Toys Are Us?
The Cavalier has historically been considered a Toy spaniel, preferred by ladies and gentleman at Court in
The Cavalier is arguably among the largest of the Toys, but a toy nonetheless. At 12-13” and recommended weights up to 18 lbs., he stands out, with the Pug, among the least diminutive in the Group. Indeed, one of the criticisms of Cavalier judging has been that many Toy judges have insisted on rewarding the smallest Cavaliers in the ring, whether or not they were the best specimens—simply because they cannot get their heads around the fact that a proper Cavalier has substance and bone commensurate with his height. BUT—the Cavalier has long been considered a Toy in the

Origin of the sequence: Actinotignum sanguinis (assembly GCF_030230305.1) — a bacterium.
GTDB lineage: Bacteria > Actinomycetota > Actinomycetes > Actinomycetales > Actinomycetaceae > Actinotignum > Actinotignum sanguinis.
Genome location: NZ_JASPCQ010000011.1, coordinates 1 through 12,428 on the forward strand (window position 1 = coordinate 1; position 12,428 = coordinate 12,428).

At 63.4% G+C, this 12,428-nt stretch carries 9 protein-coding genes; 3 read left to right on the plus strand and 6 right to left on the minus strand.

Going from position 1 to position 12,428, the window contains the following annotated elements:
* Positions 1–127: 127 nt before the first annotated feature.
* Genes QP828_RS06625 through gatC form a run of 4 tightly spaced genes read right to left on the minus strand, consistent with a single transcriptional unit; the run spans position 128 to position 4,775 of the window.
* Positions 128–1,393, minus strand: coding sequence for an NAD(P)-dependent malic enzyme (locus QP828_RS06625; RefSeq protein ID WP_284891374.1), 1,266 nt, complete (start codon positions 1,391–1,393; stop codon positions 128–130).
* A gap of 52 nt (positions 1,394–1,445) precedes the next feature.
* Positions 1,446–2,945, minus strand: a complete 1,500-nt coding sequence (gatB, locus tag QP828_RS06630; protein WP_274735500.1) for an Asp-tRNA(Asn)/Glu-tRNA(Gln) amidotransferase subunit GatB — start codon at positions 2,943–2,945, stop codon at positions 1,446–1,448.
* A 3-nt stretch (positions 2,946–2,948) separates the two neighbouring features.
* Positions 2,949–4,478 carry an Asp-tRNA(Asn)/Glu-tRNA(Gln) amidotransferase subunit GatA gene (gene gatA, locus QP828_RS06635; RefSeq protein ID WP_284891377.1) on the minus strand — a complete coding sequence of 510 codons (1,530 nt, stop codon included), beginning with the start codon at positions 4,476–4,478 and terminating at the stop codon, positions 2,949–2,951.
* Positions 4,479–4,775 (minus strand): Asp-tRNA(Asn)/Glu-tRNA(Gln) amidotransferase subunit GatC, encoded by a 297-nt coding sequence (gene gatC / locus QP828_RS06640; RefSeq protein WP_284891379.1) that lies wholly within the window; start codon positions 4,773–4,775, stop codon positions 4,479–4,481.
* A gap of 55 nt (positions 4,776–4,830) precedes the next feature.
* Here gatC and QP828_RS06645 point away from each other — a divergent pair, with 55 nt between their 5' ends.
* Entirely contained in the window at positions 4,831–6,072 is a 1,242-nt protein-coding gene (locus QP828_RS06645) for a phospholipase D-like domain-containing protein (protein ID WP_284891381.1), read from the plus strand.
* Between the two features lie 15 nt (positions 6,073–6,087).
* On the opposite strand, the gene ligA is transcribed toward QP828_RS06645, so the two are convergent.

In every chronicle I know of that recites the development of the modern Cavalier, he and his ancestors have been referred to as “toy spaniels.” “Toy” is his heritage…it is what he “looks like”, not what he “does.” The first line of the breed standard refers to him as a “toy spaniel.” If he is suddenly labeled as a breed that no longer belongs in the Toy Group, but is to be thought of first as a Companion, should we change our standard and ignore our history books? While I know he will flourish in whatever Group to which he belongs, it would seem a shame to me to move him from the very Group that defines him--changing his identity as a Toy, which is the very essence of his colorful, complex, and long history, and what has been so carefully cultivated by his breeders worldwide for many decades.